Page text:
Sansa’s in a weird in-between state where she understands that she’s a hostage and that things are bad for her and her family, but still clings to the delusion that Cersei and Joff give a damn about her. I myself am also in an in-between state where I don’t dislike her as a character anymore, but don’t look forward to her chapters because they’re basically misery with very little forward movement in the plot.
As the misery increases, there will be more to write about. As is, there’s very little to recap. Joffrey is having some sort of public royal-decree-reading council session. The first item is a list of nobles ordered to present themselves and swear fealty. It’s a wall of names that includes the Baratheon brothers, the Prettiest Knight and his family, and concludes with the Starks. Sansa notices that the Stark names include Arya and thinks it means Arya safely got away on the ship Ned arranged for them.
Cersei is appointed to the council, as is Janos Slynt, the City Watch commander, who’s lifted into the ranks of nobility for his services. Ser Barristan Selmy is stripped of his status as a knight of the Kingsguard (I’m not sure if it’s unprecedented, but it’s highly irregular) and offered money and a retirement home in Lannister territory. Ser Barristan tells Cersei to fuck off with much dignity and gravitas. Also, the following happens (not verbatim, of course).
Ser Barristan: I’ve guarded the bodies of three kings.
Cersei: Funny how they’re all dead.
Ser Barristan: Maybe your brother should stop stabbing them in the back then!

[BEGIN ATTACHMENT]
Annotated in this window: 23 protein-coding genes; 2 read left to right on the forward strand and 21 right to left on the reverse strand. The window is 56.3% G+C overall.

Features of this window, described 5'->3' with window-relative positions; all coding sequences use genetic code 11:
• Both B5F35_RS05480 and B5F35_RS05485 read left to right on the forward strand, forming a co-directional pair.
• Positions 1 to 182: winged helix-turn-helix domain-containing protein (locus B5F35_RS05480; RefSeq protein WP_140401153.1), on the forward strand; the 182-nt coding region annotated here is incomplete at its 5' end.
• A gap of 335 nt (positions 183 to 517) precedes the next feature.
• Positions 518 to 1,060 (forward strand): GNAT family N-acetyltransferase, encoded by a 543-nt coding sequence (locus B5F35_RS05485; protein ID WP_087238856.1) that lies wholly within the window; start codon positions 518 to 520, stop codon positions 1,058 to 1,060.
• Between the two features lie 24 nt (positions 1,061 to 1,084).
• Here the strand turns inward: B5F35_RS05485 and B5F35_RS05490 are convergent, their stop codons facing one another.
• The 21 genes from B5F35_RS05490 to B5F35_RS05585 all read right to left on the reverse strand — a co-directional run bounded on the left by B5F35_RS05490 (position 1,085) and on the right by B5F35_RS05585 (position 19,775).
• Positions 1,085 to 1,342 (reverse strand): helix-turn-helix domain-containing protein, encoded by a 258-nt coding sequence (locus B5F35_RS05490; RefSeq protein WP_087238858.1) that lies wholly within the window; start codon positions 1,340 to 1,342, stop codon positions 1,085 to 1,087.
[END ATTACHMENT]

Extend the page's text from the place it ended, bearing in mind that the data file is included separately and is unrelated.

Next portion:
He mentions Stannis sitting on the Iron Throne in his exit speech, so Joffrey orders him arrested and interrogated as a traitor. S. Clegane, who is very pointedly not a ser, is appointed to the Kingsguard in Ser Barristan’s place and you can just hear all the other kingsguard men grumbling about the neighbourhood going to the dogs. (ba-dum-cha!)
Then the Q&A portion of the panel starts and Sansa takes the opportunity to beg for mercy for Ned. Cersei’s disappointed, but we like you a bit more now, Sansa, so it’s not all in vain. Joffrey agrees to be merciful provided Ned confesses. Sansa is elated and relieved. I think this might actually be the last time in the series she gets to be naive and have hope, so I’ll let her have this one.
The first time we get to check in with Ned, it’s kind of horrifying and fairly nauseating. He’s been cooped up in a cell, in absolute darkness, and, we’re specifically informed, with no bathroom facilities even of the primitive bucket kind. GRRM is not one of those authors who pretends that bodily functions just don’t happen. He feels like he’s been buried alive, and this is where I should make a Buried joke, but I haven’t seen that movie.
Ned’s been filling his time with sleeping and thinking, and there’s no mention of anyone ever bringing him food, so I’m really not sure how long this has been going on. Shouldn’t he be dying of thirst by now? Also, he’s been having half-imagined, half-hallucinated (or maybe just all dreamt) conversations with Robert.
Side note: why does the name Robert get to appear unaltered when names like Edward, Jeffrey, and Edmund all got the fantasy make-over?